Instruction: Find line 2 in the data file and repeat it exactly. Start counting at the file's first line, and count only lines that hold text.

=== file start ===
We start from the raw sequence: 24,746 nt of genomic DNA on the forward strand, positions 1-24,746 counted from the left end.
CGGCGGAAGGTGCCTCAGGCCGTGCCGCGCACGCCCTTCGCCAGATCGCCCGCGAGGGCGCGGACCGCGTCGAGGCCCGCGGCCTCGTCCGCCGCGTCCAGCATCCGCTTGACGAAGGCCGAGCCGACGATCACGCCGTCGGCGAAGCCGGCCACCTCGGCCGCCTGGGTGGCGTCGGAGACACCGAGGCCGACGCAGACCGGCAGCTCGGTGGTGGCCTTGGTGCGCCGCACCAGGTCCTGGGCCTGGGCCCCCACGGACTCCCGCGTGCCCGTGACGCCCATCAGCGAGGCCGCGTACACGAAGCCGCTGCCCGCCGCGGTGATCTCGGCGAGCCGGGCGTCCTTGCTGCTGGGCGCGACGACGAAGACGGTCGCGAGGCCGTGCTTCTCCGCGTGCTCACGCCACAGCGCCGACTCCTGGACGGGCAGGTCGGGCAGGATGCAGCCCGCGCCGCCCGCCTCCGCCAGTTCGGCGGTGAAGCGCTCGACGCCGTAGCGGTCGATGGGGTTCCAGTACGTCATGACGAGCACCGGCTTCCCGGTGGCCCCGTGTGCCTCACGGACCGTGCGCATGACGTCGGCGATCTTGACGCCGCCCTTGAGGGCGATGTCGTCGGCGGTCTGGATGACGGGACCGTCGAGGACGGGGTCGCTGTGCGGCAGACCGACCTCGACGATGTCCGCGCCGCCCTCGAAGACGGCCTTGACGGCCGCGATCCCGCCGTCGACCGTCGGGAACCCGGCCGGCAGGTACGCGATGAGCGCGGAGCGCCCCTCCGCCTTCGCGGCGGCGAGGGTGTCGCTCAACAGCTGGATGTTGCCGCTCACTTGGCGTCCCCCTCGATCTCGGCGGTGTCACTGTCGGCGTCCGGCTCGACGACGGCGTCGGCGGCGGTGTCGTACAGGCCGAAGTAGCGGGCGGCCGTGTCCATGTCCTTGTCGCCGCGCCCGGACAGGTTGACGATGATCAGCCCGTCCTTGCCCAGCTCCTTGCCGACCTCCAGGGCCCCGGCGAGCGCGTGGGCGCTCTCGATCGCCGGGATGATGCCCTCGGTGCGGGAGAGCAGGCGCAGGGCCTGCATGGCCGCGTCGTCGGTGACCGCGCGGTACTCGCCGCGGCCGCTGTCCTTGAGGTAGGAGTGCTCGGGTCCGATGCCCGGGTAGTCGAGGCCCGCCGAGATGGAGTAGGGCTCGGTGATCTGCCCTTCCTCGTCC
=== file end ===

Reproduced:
CGGCGGAAGGTGCCTCAGGCCGTGCCGCGCACGCCCTTCGCCAGATCGCCCGCGAGGGCGCGGACCGCGTCGAGGCCCGCGGCCTCGTCCGCCGCGTCCAGCATCCGCTTGACGAAGGCCGAGCCGACGATCACGCCGTCGGCGAAGCCGGCCACCTCGGCCGCCTGGGTGGCGTCGGAGACACCGAGGCCGACGCAGACCGGCAGCTCGGTGGTGGCCTTGGTGCGCCGCACCAGGTCCTGGGCCTGGGCCCCCACGGACTCCCGCGTGCCCGTGACGCCCATCAGCGAGGCCGCGTACACGAAGCCGCTGCCCGCCGCGGTGATCTCGGCGAGCCGGGCGTCCTTGCTGCTGGGCGCGACGACGAAGACGGTCGCGAGGCCGTGCTTCTCCGCGTGCTCACGCCACAGCGCCGACTCCTGGACGGGCAGGTCGGGCAGGATGCAGCCCGCGCCGCCCGCCTCCGCCAGTTCGGCGGTGAAGCGCTCGACGCCGTAGCGGTCGATGGGGTTCCAGTACGTCATGACGAGCACCGGCTTCCCGGTGGCCCCGTGTGCCTCACGGACCGTGCGCATGACGTCGGCGATCTTGACGCCGCCCTTGAGGGCGATGTCGTCGGCGGTCTGGATGACGGGACCGTCGAGGACGGGGTCGCTGTGCGGCAGACCGACCTCGACGATGTCCGCGCCGCCCTCGAAGACGGCCTTGACGGCCGCGATCCCGCCGTCGACCGTCGGGAACCCGGCCGGCAGGTACGCGATGAGCGCGGAGCGCCCCTCCGCCTTCGCGGCGGCGAGGGTGTCGCTCAACAGCTGGATGTTGCCGCTCACTTGGCGTCCCCCTCGATCTCGGCGGTGTCACTGTCGGCGTCCGGCTCGACGACGGCGTCGGCGGCGGTGTCGTACAGGCCGAAGTAGCGGGCGGCCGTGTCCATGTCCTTGTCGCCGCGCCCGGACAGGTTGACGATGATCAGCCCGTCCTTGCCCAGCTCCTTGCCGACCTCCAGGGCCCCGGCGAGCGCGTGGGCGCTCTCGATCGCCGGGATGATGCCCTCGGTGCGGGAGAGCAGGCGCAGGGCCTGCATGGCCGCGTCGTCGGTGACCGCGCGGTACTCGCCGCGGCCGCTGTCCTTGAGGTAGGAGTGCTCGGGTCCGATGCCCGGGTAGTCGAGGCCCGCCGAGATGGAGTAGGGCTCGGTGATCTGCCCTTCCTCGTCC